Description of Restormel Castle
Restormel Castle stands on a crest above the river Fowey, once controlling the river crossing below. The buildings of the 13th-century inner ward are ingeniously fitted into a circular plan, and made a compact yet luxurious palace for Edmund, Earl of Cornwall, and his successors the dukes of Cornwall, in the Middle Ages.
A circular castle
The standing ruin of Restormel Castle, formerly the castle’s inner ward or enclosure, is highly distinctive. It takes the form of a low curtain wall enclosing buildings ranged around a central courtyard. Its plan is almost perfectly circular – only one other circular castle is known in England in the Middle Ages.
Its design is a variant of the type called a ‘shell keep’. However, Restormel is unusual for its spacious size (33.3 metres in diameter), its situation – not on a high motte (mound) but partly buried by an earth bank within a deep ring-ditch – and its late date. This building type is generally associated with the 12th century rather than the late 13th.
The stonework of the inner ward is mostly courses of slate-stone rubble with plentiful evidence of putlog holes (for the scaffolding poles used during building). Many dressed stone features have been lost, but surviving elements include fragments of three cross-shaped arrowloops in the curtain wall, traces of window seats and doors, and numerous corbels (supports for the roof timbers). A shallow pointed arch in the inner gatehouse is in fine stone from Pentewan, about 10 miles away.
The courtyard was surrounded by a range of buildings. They were two-storeyed, except for the kitchen. This lay to the south of the gatehouse and was open through two storeys with a wide fireplace in its outer wall.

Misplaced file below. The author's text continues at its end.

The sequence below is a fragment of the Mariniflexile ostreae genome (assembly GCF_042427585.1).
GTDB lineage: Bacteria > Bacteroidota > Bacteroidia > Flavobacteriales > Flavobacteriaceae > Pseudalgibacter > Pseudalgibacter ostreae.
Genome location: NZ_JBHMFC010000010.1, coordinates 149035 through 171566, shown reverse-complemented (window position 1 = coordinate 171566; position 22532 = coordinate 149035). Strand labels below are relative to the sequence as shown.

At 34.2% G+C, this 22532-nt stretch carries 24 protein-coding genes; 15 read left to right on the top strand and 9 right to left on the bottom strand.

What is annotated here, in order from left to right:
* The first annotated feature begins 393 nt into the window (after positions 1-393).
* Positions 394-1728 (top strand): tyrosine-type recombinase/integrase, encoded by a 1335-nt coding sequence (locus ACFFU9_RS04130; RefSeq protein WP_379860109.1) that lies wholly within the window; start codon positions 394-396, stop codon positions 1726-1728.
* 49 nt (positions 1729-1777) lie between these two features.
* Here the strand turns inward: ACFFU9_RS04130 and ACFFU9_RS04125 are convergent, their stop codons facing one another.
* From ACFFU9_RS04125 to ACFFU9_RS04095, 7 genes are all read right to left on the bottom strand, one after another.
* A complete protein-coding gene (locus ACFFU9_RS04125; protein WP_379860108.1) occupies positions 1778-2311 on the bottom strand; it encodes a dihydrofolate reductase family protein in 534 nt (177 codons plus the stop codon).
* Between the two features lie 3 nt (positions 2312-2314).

The levels of first floors can be reconstructed from sockets and ledges in the outer and inner walls and in the radial walls dividing the rooms from one another. The range’s inner wall is fragmentary at first-floor level and some parts are entirely missing, but the positions of most windows and doors remain visible.
Moving anticlockwise from the kitchen, the main first-floor rooms were a hall; an inner hall or solar; the ante-chapel; and then two further rooms, thought to be the great chamber and a wardrobe, or storeroom. The hall, ante-chapel and great chamber could be entered directly from wooden stairs rising from the courtyard.
All the first-floor rooms communicated directly with adjoining spaces apart from the wardrobe at the north-west corner. This was accessible only by a stone stair against its gable wall.
The ground-floor spaces were all unheated and most were probably storerooms.
The outer wall is especially well preserved, with surviving window openings under shallow pointed arches, fireplace positions and a battlemented wall-walk. Some of the radial walls are built against it, such as those of the kitchen, but several are bonded with it. This shows that the outer wall and most of the buildings within it were constructed during a single operation.
Viewed from outside, the curtain wall runs round the circuit with two projecting structures – the gatehouse to the west and the chapel to the east.